A coalition of health groups has launched a new campaign to ask voters in November to increase California’s tax on cigarettes by $2 per pack, this time enlisting deep-pocket supporters to counter a tobacco industry that blocked several attempts in the past.
Billionaire Tom Steyer, who was the nation’s largest individual political donor in 2014, spending $74 million that year, is leading the campaign for the tobacco tax. He has funneled $1 million into collecting signatures to qualify the measure for the Nov. 8 ballot.
“This is a historic opportunity to make an advance in public health,” Steyer said Monday, standing with some 20 supporters in front of the San Diego County Registrar of Voters Office. “[Tobacco use] is the number one cause of preventable death in California and we can save thousands of lives and billions of dollars by doing this.”
The hedge-fund manager and environmental activist is seen as a possible candidate for governor in 2018, and the tobacco tax measure should raise his profile with state voters.
The coalition, which also includes the American Cancer Society, the American Heart Assn., the American Lung Assn. and the Service Employees International Union, began Monday to turn in one million signatures it says it has collected to raise the tax on all tobacco products, including electronic cigarettes.
The coalition needs the signatures of 585,407 registered voters to qualify the measure for the ballot. More than a dozen cardboard boxes containing petitions were stacked behind speakers at the press conference.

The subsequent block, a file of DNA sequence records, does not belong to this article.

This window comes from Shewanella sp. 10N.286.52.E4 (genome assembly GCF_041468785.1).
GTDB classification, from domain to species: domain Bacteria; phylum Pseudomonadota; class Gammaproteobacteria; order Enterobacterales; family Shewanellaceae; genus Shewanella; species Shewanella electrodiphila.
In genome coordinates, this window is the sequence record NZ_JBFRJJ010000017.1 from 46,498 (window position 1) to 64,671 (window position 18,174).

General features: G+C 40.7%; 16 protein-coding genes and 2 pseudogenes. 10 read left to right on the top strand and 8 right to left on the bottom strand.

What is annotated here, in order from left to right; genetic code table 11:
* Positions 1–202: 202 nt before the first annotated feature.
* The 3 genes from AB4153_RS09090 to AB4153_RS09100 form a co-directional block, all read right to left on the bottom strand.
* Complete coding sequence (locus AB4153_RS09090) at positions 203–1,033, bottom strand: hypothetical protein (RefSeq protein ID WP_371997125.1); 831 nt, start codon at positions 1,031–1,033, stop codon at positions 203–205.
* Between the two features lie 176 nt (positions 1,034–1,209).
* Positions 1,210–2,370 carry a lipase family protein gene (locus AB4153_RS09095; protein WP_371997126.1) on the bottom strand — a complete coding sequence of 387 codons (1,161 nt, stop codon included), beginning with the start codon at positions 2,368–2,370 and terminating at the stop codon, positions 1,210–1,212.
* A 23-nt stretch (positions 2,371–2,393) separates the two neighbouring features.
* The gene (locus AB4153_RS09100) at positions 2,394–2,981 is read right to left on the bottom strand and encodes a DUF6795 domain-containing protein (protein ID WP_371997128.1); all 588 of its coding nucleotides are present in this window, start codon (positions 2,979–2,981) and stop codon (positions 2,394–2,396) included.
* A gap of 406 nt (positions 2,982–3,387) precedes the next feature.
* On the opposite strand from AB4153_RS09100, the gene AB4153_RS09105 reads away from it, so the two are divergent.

The tobacco industry is expected to fight the initiative as it has past attempts.
“We oppose large targeted tobacco and e-vapor taxes,” said David Sutton, a spokesman for tobacco giant Altria, on Monday. “We are reviewing the initiative and considering our options.”
California has the 36th lowest state tobacco tax in the country — 87 cents per pack — which is far behind New York, where the tax is $4.35 a pack. California’s tobacco tax has not been increased since 1998.
Steyer said supporters of the initiative once again face a “David and Goliath situation” against the tobacco industry.
“The tobacco companies have successfully defeated 18 attempts in a row to raise the tax on tobacco,” he said, adding that the new coalition is strong, too.
The tobacco industry defeated initiatives in 2006 and 2012, spending $66 million to defeat the 2006 measure for which supporters spent $14 million. Several pieces of legislation have also failed to move out of the Legislature over the years.
So far, the Save Lives California Coalition has raised $7 million since last year, mostly to conduct the petition drive.
Others who have so far pitched in at least $1 million each to the campaign include the California Dental Assn., California Medical Assn., California State Council of Service Employees Issues Committee and California Assn. of Hospitals and Health Systems.
If approved by voters, the tax would generate $1 billion annually, with much of it going to Medi-Cal coverage for low-income Californians, as well as treatment of tobacco-related diseases and programs to reduce smoking.
Cancer and other tobacco-related diseases kill more people than car accidents, murder, suicide, alcohol, illegal drugs, and AIDS combined, said Steven Larson, a physician and president of the California Medical Assn.
“The heart of this initiative is simple: Taxing tobacco saves lives,” Larson said. “Taxing tobacco gets people to quit smoking and prevents others from ever starting. The only people who will pay are those who smoke. If you don’t smoke, you don’t pay.”
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